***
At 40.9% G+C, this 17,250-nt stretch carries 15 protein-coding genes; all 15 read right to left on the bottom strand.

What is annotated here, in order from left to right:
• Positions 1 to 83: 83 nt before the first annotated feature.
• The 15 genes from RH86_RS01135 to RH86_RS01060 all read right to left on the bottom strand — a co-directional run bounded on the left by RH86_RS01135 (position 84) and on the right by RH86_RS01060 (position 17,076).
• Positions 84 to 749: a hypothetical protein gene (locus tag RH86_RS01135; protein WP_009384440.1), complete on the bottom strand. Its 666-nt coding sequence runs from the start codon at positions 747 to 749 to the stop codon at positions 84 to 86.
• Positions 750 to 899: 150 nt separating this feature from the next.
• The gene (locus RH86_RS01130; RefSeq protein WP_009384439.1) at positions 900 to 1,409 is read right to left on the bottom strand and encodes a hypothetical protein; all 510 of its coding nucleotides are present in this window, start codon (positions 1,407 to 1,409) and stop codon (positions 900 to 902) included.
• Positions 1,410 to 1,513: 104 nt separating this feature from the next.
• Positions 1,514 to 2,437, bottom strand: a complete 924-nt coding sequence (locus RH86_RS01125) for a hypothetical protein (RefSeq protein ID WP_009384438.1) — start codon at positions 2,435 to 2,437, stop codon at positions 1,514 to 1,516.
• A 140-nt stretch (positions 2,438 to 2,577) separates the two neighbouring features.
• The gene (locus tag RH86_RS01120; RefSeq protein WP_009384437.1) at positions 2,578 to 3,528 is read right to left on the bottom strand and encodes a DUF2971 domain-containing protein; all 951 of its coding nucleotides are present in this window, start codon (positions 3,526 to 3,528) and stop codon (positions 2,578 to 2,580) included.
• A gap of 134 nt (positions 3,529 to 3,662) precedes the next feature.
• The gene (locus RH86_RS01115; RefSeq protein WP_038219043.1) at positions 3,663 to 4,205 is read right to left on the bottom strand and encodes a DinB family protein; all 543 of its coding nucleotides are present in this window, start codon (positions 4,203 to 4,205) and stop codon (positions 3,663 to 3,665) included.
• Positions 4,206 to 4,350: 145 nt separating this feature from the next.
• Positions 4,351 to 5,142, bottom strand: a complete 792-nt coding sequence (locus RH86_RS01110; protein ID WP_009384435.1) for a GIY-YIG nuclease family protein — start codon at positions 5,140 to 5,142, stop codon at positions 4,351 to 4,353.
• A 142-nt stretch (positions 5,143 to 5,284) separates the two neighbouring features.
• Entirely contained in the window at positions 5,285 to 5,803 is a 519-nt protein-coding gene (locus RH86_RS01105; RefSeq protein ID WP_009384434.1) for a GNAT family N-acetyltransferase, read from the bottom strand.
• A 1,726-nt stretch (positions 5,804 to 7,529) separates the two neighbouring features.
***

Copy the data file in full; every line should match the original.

At 40.9% G+C, this 17,250-nt stretch carries 15 protein-coding genes; all 15 read right to left on the bottom strand.

What is annotated here, in order from left to right:
• Positions 1 to 83: 83 nt before the first annotated feature.
• The 15 genes from RH86_RS01135 to RH86_RS01060 all read right to left on the bottom strand — a co-directional run bounded on the left by RH86_RS01135 (position 84) and on the right by RH86_RS01060 (position 17,076).
• Positions 84 to 749: a hypothetical protein gene (locus tag RH86_RS01135; protein WP_009384440.1), complete on the bottom strand. Its 666-nt coding sequence runs from the start codon at positions 747 to 749 to the stop codon at positions 84 to 86.
• Positions 750 to 899: 150 nt separating this feature from the next.
• The gene (locus RH86_RS01130; RefSeq protein WP_009384439.1) at positions 900 to 1,409 is read right to left on the bottom strand and encodes a hypothetical protein; all 510 of its coding nucleotides are present in this window, start codon (positions 1,407 to 1,409) and stop codon (positions 900 to 902) included.
• Positions 1,410 to 1,513: 104 nt separating this feature from the next.
• Positions 1,514 to 2,437, bottom strand: a complete 924-nt coding sequence (locus RH86_RS01125) for a hypothetical protein (RefSeq protein ID WP_009384438.1) — start codon at positions 2,435 to 2,437, stop codon at positions 1,514 to 1,516.
• A 140-nt stretch (positions 2,438 to 2,577) separates the two neighbouring features.
• The gene (locus tag RH86_RS01120; RefSeq protein WP_009384437.1) at positions 2,578 to 3,528 is read right to left on the bottom strand and encodes a DUF2971 domain-containing protein; all 951 of its coding nucleotides are present in this window, start codon (positions 3,526 to 3,528) and stop codon (positions 2,578 to 2,580) included.
• A gap of 134 nt (positions 3,529 to 3,662) precedes the next feature.
• The gene (locus RH86_RS01115; RefSeq protein WP_038219043.1) at positions 3,663 to 4,205 is read right to left on the bottom strand and encodes a DinB family protein; all 543 of its coding nucleotides are present in this window, start codon (positions 4,203 to 4,205) and stop codon (positions 3,663 to 3,665) included.
• Positions 4,206 to 4,350: 145 nt separating this feature from the next.
• Positions 4,351 to 5,142, bottom strand: a complete 792-nt coding sequence (locus RH86_RS01110; protein ID WP_009384435.1) for a GIY-YIG nuclease family protein — start codon at positions 5,140 to 5,142, stop codon at positions 4,351 to 4,353.
• A 142-nt stretch (positions 5,143 to 5,284) separates the two neighbouring features.
• Entirely contained in the window at positions 5,285 to 5,803 is a 519-nt protein-coding gene (locus RH86_RS01105; RefSeq protein ID WP_009384434.1) for a GNAT family N-acetyltransferase, read from the bottom strand.
• A 1,726-nt stretch (positions 5,804 to 7,529) separates the two neighbouring features.